Monthly Archives: January 2010
Here are a few pictures from our 100’s day celebration. I think they are self-explanatory, but if you have any questions (firstname.lastname@example.org). My entire team, teachers and assistants got these 100’s day t-shirts to wear to celebrate the day. I think we got them from Really Good Stuff.
I also made some cards this weekend for my up coming card class. You can check them out here
For the past two weeks, we’ve been experimenting with ice. This is the first unit this year that has been truly all inquiry. Usually, I have to provide some leading questions (ok, MANY leading questions!) to get us around to where we need to be, but this time, it took only three.
What do you know about ice?
What are your experiences with ice?
When do we usually see ice?
We only got the first one answered and went in a completely different direction than what I had planned (at least that’s what I wanted them to think!!). I was expecting to use the other two questions and after 2 weeks now, we still haven’t gotten around to answering them!! Did I mention I LOVE INQUIRY??
Below are some pictures of the things we have been doing. Most of the charts you can probably figure out, but we did two experiments and I wanted to explain them at bit.
Yesterday, after talking about ice and how to get rid of it, we determined that we wanted to test different types of salt. I happened to have (wink, wink) rock salt and table salt in the room along with some ice and cups. We had 5 different types of things to test to determine how best to get rid of ice; the sun (a flashlight), our hands, rock salt, table salt, and a base (the control group). We waited 5 minutes and then measured to see how much water was in each one.
Today, we used dirt, gravel, hot water, and sea salt to try the experiment again. This time we used an ice journal to record our findings. I am presenting at NSTA in Philadelphia in March and this is part of what I will be sharing.
Okay, now on the to the pictures:
Here are some pictures that show how we have been learning about snowflakes this week:
They should be pretty self-explanatory, but if you have any questions, let me know!
More pictures of this week’s ideas coming on Friday!
Also, good news… I was able to get my Farmer’s Market Snowflakes paperwork rescued off my crashed computer so I can now offer the e-mail option in my Kristen’s Kindergarten store.
Have you ever done a lesson on snowflakes with your students? A hands-on, inquiry based lesson? At our last district Kindergarten meeting, I shared some ideas I read about in the December 2009 issue of Science & Children magazine and added some of my own!
My students will be learning about snowflakes for at least 2 weeks beginning when we return to school on Monday! I have lots of ideas planned and have typed them all up into a document that includes a LWS planning sheet, the 5E model grid, and a list of other ideas for using snowflakes in your classroom. I have it posted for sale on my Kristen’s Kindergarten Store blog. At this point I am only able to send paper copies (my desktop computer crashed…bummer) and the cost is $10.00 plus $2.00 shipping. For more information, you can click the link above! 🙂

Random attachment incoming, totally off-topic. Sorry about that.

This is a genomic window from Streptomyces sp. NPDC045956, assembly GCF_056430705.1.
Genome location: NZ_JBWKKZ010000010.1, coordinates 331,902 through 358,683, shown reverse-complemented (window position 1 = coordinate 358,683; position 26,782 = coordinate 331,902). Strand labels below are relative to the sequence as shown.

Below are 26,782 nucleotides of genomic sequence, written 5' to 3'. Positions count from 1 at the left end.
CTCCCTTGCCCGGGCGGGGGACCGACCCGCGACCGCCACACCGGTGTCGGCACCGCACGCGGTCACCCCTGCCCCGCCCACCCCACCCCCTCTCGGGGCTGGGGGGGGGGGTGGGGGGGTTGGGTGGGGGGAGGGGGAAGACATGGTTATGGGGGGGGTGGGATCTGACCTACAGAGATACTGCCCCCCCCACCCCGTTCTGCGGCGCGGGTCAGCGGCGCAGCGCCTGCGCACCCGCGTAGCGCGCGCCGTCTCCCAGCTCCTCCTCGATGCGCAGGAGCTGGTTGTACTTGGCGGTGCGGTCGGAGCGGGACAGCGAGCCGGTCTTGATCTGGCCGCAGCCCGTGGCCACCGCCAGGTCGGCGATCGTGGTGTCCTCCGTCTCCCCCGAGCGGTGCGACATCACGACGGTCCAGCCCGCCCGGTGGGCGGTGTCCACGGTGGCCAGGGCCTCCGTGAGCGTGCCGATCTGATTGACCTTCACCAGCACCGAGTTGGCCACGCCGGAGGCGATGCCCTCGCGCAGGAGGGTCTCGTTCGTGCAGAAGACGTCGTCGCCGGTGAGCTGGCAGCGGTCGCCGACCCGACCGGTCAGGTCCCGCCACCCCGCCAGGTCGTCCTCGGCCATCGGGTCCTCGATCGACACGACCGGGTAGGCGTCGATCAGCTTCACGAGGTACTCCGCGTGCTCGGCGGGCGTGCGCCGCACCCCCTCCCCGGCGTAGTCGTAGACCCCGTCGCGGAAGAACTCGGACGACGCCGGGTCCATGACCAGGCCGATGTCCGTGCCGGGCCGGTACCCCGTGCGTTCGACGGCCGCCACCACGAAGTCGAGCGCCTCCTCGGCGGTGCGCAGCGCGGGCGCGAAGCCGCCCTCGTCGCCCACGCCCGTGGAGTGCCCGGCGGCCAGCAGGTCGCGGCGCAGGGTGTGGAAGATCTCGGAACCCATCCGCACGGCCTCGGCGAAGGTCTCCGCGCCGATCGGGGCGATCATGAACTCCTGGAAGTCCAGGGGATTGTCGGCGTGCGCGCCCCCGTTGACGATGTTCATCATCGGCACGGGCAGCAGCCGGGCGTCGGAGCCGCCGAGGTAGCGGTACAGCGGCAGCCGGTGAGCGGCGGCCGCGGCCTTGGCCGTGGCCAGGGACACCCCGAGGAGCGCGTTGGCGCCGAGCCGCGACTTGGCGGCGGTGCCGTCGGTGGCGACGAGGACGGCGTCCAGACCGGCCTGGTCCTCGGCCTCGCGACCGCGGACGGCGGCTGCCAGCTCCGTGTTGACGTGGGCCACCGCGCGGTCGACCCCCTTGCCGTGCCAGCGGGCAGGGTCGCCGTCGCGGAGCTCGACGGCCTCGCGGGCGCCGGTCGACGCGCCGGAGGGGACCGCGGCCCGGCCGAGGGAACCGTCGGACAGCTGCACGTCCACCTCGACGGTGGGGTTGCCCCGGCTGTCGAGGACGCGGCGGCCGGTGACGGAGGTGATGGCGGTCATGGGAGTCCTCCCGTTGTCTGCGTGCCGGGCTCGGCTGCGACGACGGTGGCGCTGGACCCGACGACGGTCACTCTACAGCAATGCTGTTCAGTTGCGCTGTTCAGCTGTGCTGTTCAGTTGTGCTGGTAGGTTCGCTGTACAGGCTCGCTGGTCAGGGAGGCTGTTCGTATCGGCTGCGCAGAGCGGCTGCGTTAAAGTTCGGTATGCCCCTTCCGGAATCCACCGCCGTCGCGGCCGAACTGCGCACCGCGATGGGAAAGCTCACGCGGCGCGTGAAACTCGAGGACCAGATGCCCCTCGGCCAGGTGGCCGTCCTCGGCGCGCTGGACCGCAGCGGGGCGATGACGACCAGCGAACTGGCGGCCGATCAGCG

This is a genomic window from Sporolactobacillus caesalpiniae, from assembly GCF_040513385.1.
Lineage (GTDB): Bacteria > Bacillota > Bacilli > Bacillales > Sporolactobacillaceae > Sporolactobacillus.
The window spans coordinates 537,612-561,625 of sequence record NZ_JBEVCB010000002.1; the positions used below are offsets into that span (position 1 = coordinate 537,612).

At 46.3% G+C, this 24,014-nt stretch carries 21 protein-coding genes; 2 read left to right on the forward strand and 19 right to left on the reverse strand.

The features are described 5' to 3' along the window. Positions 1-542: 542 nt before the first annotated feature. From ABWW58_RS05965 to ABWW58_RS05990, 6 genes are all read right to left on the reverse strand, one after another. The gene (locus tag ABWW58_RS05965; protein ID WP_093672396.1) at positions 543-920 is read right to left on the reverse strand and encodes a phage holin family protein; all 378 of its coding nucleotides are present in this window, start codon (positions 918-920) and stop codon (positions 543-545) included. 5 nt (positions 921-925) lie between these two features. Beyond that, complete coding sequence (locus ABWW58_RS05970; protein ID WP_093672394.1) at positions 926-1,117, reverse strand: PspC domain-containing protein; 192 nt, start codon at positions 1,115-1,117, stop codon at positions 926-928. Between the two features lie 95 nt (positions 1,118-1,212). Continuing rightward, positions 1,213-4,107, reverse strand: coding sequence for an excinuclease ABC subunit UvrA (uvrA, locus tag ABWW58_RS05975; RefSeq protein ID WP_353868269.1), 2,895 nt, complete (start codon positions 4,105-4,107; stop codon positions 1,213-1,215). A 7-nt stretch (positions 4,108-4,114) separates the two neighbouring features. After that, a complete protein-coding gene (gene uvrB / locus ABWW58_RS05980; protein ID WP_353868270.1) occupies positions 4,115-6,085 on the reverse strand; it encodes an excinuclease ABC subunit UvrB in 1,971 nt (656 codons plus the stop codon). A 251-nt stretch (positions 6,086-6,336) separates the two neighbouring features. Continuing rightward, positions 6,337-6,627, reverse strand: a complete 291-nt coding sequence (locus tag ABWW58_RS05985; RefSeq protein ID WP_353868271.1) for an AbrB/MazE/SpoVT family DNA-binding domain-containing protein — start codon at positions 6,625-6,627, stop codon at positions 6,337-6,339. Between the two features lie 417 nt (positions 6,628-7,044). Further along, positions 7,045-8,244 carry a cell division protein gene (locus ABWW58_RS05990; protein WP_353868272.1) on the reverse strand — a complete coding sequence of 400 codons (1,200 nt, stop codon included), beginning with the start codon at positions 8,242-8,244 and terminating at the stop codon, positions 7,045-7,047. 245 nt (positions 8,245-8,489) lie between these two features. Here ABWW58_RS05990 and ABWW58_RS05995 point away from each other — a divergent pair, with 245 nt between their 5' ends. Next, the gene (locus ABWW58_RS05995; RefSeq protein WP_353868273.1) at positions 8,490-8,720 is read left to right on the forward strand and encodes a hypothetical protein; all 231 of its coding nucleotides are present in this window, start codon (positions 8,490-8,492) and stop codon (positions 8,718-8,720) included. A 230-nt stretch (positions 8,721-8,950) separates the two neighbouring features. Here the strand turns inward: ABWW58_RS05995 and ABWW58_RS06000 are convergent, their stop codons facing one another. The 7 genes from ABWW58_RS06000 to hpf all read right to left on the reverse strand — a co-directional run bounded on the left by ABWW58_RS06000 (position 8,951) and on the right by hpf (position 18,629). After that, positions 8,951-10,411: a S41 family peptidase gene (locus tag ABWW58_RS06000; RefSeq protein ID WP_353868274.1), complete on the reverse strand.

Here is a look at what we have been doing during December. I know this is a rather short post, but you will see below where you can get more ideas! BTW, if you like the idea of doing this with your own class room, I am putting a button on my Kristen’s Kindergarten Store blog for you to purchase the GBM Kit complete with the letters that the GBM left for the children, a book list, supply list, a GBM store “shopping list”, and a resource list where you can get more ideas. The cost will be $15.00 plus $2.00 shipping or just $15.00 if you would like them e-mailed to you as a PDF file.
I’ll also be adding some materials from the winter Farmer’s Market workshop I did and will be presenting in the weeks to come (that will be in my next post).
On with the GBM!! 🙂
You can also reference the GBM things I posted last year. I kept everything mostly the same, but changed the letters that the children received significantly. This post will be mostly just pictures with the new things I added:
This is our GBM Store. The children worked very hard for the week and a half before this store to earn lots of Bulldog Bucks (our Kindergarten currency). The children could then purchase their GBM felt cutout and items to glue on to their GBM. I had two wonderful parent helpers come in and hot glue all the items on so the children could take them home the same day.
You can click on the picture for a larger view.
These are pictures from our GBM spoon chase that helps us work on retelling. I copied the pictures from the Mailbox Magazine’s December Grades 1-3 book about 8 years ago and laminated them and taped them on to these spoons I purchased from the Dollar Tree. We retell the story and pass the spoons around the circle, adding characters as needed.
This is a sampling of the books that we read during our GBM theme. When you purchase the kit, you will get the list in its entirety as well as many others. I ordered all of them from Amazon.com and received most of them within a week. I think 10 books cost me $40, so if you don’t mind a gently used copy, it’s a good way to get them for your classroom library!
Again, search my blog for what we did last year…I like it at this point and will only be posting new things I add for this theme each year. One of my colleagues had children in her room who celebrated many different holidays and could not get to them all, so instead, she had the GBM visit other countries and the children learned about those countries from folk/and fairy tales tied to those regions! 🙂 What a great alternative! 🙂 I will have to try it some year! 🙂